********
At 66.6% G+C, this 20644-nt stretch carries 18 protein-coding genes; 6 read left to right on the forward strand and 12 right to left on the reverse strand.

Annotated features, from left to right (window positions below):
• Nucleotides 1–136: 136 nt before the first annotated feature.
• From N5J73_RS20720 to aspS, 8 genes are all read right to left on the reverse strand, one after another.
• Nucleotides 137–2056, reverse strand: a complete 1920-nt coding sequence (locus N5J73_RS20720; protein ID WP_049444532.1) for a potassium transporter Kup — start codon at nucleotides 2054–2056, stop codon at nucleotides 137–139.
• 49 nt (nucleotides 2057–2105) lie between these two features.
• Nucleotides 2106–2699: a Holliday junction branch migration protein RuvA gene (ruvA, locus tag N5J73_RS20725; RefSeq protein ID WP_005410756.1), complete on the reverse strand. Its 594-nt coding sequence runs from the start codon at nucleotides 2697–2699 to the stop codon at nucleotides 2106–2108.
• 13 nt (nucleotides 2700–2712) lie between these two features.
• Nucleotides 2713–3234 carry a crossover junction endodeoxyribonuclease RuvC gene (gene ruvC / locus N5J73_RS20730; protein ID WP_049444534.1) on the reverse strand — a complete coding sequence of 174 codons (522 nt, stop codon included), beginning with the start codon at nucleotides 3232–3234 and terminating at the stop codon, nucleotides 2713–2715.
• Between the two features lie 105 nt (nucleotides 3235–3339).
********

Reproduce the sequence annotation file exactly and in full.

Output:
At 66.6% G+C, this 20644-nt stretch carries 18 protein-coding genes; 6 read left to right on the forward strand and 12 right to left on the reverse strand.

Annotated features, from left to right (window positions below):
• Nucleotides 1–136: 136 nt before the first annotated feature.
• From N5J73_RS20720 to aspS, 8 genes are all read right to left on the reverse strand, one after another.
• Nucleotides 137–2056, reverse strand: a complete 1920-nt coding sequence (locus N5J73_RS20720; protein ID WP_049444532.1) for a potassium transporter Kup — start codon at nucleotides 2054–2056, stop codon at nucleotides 137–139.
• 49 nt (nucleotides 2057–2105) lie between these two features.
• Nucleotides 2106–2699: a Holliday junction branch migration protein RuvA gene (ruvA, locus tag N5J73_RS20725; RefSeq protein ID WP_005410756.1), complete on the reverse strand. Its 594-nt coding sequence runs from the start codon at nucleotides 2697–2699 to the stop codon at nucleotides 2106–2108.
• 13 nt (nucleotides 2700–2712) lie between these two features.
• Nucleotides 2713–3234 carry a crossover junction endodeoxyribonuclease RuvC gene (gene ruvC / locus N5J73_RS20730; protein ID WP_049444534.1) on the reverse strand — a complete coding sequence of 174 codons (522 nt, stop codon included), beginning with the start codon at nucleotides 3232–3234 and terminating at the stop codon, nucleotides 2713–2715.
• Between the two features lie 105 nt (nucleotides 3235–3339).